The Hans Gmoser Film Preservation Project 

Old mountain films get a new life

click to enlarge PHOTO COURTESY OF WHYTE MUSEUM OF THE CANADIAN ROCKIES - mountain climb Hans Gmoser, with skis, ice axe and camera leads his group up Mount McKinley in 1963.
  • Photo courtesy of Whyte Museum of the Canadian Rockies
  • mountain climb Hans Gmoser, with skis, ice axe and camera leads his group up Mount McKinley in 1963.

Hans Gmoser was a preacher; mountains were his gospel. From 1957 to 1968, Hans spent each autumn spreading that gospel across North America. His pulpit was any auditorium in large cities and small towns. His choir was angelic, timeless classical music. His scripture was the narrative he'd spin while the congregation sat spellbound, watching the heavenly visions he displayed before them.

And those visions? They were the films he'd shot of him and his friends skiing, hiking and climbing in rugged, remote, wilderness mountains in British Columbia and Alberta. Wild places that moved the souls of those fortunate enough to attend.

Foreshadowing Ernie Blake's travelling chautauqua to market his new ski area, Taos, and Warren Miller's nascent entertainment empire, Hans Gmoser took his parishioners ski touring at Rogers Pass the Little Yoho Valley, across the icefields of the Continental Divide, up the east ridge of Mount Logan and along for the ride when he gave birth to a new mountain passion in the Bugaboos — heliskiing.

The founder of Canadian Mountain Holidays — the world's first heliski operation — understood the simple truth of marketing that continues to elude so many who have so much to flog: sell the sizzle, not the steak. Hans' sizzle was his unbridled passion for all things mountain. It was the passion that drove him his entire life, from his first serendipitous trip into the mountains of his Austrian homeland to his unquenchable urge to explore every inch of the mountains of his Canadian west.

Long unseen, but not forgotten, those pioneering films Hans showcased across North America are about to be available once again to thrill and inspire. Long time friend, writer, climber, and backcountry traveller, Chic Scott, has partnered with Marg Saul and the Whyte Museum of the Canadian Rockies to breathe life back into Hans' films.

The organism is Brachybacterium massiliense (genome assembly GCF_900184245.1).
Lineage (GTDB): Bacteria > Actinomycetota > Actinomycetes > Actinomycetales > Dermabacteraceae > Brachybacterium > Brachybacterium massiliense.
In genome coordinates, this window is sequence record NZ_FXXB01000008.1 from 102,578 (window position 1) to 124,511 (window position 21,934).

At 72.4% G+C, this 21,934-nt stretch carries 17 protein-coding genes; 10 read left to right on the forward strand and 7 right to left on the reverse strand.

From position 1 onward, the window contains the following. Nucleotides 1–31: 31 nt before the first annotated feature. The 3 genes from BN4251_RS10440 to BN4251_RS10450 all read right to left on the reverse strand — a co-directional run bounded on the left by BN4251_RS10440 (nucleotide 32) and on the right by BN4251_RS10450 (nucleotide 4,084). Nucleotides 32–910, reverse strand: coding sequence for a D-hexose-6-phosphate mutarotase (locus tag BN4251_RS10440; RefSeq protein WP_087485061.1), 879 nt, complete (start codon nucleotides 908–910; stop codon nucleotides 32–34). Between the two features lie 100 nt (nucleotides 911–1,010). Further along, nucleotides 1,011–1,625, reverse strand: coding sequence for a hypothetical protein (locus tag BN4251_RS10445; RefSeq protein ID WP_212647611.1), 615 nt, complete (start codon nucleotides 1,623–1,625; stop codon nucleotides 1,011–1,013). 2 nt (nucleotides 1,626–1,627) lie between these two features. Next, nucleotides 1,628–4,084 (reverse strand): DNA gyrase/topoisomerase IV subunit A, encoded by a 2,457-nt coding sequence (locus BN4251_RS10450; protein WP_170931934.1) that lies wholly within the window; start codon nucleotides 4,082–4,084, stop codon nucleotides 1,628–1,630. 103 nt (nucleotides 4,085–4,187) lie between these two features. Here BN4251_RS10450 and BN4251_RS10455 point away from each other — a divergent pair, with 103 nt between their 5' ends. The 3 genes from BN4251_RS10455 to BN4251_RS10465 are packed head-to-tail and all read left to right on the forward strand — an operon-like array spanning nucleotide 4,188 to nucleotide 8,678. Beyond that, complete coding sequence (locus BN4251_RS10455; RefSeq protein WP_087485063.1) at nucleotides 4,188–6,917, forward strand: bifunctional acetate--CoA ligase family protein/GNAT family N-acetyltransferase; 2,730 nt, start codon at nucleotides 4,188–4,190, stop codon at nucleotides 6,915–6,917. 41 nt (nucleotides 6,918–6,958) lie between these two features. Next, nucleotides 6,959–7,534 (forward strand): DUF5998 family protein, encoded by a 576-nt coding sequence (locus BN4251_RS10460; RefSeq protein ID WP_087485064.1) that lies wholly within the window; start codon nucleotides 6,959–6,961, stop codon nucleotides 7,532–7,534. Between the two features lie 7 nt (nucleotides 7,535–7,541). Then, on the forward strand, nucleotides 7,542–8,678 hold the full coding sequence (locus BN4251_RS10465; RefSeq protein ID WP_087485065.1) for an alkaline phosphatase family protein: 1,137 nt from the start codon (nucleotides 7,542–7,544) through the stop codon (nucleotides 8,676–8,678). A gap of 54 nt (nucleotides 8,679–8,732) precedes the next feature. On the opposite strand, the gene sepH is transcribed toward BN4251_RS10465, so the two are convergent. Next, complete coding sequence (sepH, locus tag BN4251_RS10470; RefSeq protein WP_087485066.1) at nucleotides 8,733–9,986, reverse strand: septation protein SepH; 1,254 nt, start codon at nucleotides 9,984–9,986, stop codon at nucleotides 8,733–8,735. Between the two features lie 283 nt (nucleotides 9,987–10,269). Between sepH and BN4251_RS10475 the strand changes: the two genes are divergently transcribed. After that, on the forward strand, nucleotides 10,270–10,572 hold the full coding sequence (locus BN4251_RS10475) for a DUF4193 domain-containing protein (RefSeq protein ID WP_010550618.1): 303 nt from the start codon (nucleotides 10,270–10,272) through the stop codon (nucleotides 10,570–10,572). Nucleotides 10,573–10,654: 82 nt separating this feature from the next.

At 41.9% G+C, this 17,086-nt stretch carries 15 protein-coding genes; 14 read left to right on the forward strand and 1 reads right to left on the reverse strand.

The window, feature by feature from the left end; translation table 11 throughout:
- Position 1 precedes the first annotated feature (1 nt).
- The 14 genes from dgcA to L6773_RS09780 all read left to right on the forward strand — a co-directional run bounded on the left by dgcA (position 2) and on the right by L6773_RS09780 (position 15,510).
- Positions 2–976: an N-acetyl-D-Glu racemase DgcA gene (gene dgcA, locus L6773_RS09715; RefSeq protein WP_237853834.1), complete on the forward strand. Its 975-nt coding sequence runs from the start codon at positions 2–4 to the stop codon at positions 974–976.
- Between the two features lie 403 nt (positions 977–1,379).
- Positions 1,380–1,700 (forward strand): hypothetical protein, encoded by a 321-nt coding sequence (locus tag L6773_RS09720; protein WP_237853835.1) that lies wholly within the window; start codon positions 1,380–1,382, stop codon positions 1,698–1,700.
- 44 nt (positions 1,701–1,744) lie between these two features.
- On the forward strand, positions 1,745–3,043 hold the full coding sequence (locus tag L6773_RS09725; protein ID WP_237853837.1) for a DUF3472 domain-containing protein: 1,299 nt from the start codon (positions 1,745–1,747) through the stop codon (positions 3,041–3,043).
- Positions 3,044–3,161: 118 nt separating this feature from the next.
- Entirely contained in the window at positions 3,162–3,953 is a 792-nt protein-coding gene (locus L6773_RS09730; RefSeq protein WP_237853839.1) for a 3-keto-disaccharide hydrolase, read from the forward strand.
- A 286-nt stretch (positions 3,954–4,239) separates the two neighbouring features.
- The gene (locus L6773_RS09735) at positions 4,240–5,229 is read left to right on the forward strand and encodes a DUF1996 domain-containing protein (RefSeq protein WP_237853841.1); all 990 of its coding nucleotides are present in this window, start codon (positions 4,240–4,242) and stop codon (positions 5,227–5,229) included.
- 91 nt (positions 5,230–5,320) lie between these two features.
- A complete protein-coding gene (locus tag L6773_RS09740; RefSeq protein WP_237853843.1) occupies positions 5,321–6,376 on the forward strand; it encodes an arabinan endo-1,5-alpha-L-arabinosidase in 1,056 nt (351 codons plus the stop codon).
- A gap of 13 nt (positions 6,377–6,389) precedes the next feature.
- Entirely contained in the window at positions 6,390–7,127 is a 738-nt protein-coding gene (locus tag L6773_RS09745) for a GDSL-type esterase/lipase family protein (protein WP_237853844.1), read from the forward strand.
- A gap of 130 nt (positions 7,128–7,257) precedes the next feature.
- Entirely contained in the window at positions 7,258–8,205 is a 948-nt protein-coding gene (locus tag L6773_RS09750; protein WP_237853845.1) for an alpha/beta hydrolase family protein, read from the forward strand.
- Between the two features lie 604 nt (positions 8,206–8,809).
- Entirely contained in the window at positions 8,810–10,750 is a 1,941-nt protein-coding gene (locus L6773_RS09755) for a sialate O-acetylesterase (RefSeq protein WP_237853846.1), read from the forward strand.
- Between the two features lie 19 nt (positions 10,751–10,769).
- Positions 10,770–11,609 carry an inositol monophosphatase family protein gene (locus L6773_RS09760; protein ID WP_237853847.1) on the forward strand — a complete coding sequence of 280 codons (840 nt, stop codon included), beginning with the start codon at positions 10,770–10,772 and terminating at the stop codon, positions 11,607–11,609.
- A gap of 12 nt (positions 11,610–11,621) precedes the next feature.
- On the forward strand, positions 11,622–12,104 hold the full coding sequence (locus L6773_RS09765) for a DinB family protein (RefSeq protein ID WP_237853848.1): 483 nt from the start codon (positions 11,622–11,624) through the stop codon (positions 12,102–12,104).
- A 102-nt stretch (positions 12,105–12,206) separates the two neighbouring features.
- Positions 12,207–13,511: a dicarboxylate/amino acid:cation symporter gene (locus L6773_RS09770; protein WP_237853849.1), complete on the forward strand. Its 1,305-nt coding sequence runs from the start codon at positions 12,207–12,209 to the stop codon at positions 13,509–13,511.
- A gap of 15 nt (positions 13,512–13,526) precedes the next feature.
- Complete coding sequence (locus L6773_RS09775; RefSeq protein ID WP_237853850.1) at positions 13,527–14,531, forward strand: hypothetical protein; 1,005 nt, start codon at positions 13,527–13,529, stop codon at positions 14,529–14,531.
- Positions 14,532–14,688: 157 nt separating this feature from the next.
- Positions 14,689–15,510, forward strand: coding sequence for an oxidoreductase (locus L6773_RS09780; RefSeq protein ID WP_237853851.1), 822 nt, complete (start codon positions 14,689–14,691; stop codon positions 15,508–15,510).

The films are being cleaned up and transferred to HD. Seven of the films will feature Hans' original scripts read by his nephew, Michael Hintringer, who was born in the same Austrian town and has an accent virtually indistinguishable from his uncle. Chic will narrate the remaining films himself. All will bear soundtracks befitting the classical scores Hans used originally and the whole collection will be enriched with interviews of some people appearing in the films.

With a budget of just over $100,000 and well over half that collected already, work is going full steam ahead. To help raise the rest of the budget, the project team is offering a Collectors Edition consisting of 10 DVDs of all 10 films, and supporting material, for donations of $500. In addition to the films, contributors will receive a $400 charitable tax receipt from the Whyte Museum and enjoy a five-year post-release period when these films won't be commercially available.

So why might this interest you in Whistler? Well, other than the amazing films themselves, some of the skiers featured in those films — in vintage ski garb — include Jim McConkey and Lorne McFadgen, both pretty familiar names around town, along with Mike Wiegele, Nancy Greene and Scotty Henderson. Included in the film documenting their amazing Mount Logan ascent is a remarkably young Karl Ricker.

Cool, eh?

Even cooler, if you want to find out more, contribute to the project or just watch the trailer, surf on over to the Whyte Museum of the Canadian Rockies at and check it out for yourselves.



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